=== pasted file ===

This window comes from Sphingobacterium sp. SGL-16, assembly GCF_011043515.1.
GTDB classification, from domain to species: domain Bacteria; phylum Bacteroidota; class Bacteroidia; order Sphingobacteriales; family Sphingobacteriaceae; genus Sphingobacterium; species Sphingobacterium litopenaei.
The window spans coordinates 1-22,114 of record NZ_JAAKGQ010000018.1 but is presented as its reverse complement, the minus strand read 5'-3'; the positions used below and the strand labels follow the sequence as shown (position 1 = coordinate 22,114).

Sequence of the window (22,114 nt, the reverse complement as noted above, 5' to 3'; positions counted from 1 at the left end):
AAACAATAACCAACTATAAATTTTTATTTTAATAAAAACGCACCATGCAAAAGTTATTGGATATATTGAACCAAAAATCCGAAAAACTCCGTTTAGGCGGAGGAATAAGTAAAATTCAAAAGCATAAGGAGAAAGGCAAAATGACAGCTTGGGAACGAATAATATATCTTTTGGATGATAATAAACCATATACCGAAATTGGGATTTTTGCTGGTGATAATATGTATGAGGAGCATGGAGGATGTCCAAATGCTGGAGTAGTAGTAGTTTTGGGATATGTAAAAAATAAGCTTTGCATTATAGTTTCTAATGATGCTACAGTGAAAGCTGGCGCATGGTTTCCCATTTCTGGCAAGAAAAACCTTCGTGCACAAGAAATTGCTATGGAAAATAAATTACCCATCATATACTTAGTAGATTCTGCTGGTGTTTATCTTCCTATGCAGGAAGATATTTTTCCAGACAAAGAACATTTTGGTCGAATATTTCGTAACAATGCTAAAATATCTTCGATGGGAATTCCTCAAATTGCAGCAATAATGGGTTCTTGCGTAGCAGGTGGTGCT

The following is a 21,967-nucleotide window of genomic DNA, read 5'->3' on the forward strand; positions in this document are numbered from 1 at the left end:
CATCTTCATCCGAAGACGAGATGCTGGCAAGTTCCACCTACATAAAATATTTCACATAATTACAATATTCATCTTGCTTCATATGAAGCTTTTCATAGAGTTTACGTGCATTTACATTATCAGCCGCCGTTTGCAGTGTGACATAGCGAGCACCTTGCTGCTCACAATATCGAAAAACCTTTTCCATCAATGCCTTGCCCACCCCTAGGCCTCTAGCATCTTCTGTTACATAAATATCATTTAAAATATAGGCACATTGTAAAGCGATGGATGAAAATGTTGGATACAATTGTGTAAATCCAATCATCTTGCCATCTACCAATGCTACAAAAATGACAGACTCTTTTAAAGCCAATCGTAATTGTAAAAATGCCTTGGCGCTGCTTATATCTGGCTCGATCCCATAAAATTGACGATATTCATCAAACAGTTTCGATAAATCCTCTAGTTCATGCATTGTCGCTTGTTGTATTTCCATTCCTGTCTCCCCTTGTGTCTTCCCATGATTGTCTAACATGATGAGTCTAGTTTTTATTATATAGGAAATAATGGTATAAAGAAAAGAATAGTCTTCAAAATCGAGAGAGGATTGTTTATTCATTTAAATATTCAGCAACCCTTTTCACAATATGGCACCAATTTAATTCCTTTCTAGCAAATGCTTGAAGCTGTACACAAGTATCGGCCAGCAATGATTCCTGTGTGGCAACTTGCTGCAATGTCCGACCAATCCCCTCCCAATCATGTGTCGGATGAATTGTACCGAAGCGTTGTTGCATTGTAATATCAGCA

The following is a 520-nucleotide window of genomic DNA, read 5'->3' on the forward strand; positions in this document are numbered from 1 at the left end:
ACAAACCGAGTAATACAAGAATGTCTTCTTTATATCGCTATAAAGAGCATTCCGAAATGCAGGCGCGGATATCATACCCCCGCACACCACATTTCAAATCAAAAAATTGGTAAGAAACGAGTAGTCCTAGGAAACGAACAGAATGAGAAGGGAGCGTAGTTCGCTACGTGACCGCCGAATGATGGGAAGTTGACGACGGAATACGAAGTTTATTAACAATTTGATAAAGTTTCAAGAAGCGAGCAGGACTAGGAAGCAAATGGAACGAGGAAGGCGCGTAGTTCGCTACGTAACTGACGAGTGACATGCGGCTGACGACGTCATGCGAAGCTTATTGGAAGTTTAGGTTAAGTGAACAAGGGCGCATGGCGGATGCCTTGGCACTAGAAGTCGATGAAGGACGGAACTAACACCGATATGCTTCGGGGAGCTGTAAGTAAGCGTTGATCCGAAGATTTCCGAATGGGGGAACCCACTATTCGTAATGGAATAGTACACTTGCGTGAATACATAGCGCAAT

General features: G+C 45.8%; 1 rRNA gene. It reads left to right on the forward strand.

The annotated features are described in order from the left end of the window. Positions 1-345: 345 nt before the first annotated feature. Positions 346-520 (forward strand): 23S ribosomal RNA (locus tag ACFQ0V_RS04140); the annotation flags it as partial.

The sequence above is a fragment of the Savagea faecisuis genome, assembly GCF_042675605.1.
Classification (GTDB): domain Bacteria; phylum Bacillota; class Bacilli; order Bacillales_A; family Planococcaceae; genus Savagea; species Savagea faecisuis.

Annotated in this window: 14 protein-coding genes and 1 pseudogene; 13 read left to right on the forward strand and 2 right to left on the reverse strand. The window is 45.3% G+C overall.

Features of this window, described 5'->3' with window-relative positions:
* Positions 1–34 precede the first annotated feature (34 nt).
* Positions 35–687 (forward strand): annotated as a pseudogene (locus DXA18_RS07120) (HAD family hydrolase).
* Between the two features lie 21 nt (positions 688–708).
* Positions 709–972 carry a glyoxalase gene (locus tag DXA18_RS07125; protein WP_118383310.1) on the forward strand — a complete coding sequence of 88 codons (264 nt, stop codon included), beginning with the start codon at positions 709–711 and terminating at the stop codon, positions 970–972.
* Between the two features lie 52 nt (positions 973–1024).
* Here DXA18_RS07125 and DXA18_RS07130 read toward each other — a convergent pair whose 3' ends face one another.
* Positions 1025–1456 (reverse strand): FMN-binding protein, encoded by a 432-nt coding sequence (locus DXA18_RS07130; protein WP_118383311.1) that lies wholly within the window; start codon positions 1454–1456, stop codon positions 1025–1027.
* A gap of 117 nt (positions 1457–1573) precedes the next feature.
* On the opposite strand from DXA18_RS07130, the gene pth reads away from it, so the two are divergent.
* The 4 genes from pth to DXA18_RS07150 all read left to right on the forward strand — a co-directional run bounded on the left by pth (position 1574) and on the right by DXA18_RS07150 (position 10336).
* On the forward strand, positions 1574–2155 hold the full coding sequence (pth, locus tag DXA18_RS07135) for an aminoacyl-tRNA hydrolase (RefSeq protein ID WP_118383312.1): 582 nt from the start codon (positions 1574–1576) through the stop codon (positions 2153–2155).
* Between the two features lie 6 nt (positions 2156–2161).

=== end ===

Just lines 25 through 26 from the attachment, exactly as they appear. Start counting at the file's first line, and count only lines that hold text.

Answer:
* The 4 genes from pth to DXA18_RS07150 all read left to right on the forward strand — a co-directional run bounded on the left by pth (position 1574) and on the right by DXA18_RS07150 (position 10336).
* On the forward strand, positions 1574–2155 hold the full coding sequence (pth, locus tag DXA18_RS07135) for an aminoacyl-tRNA hydrolase (RefSeq protein ID WP_118383312.1): 582 nt from the start codon (positions 1574–1576) through the stop codon (positions 2153–2155).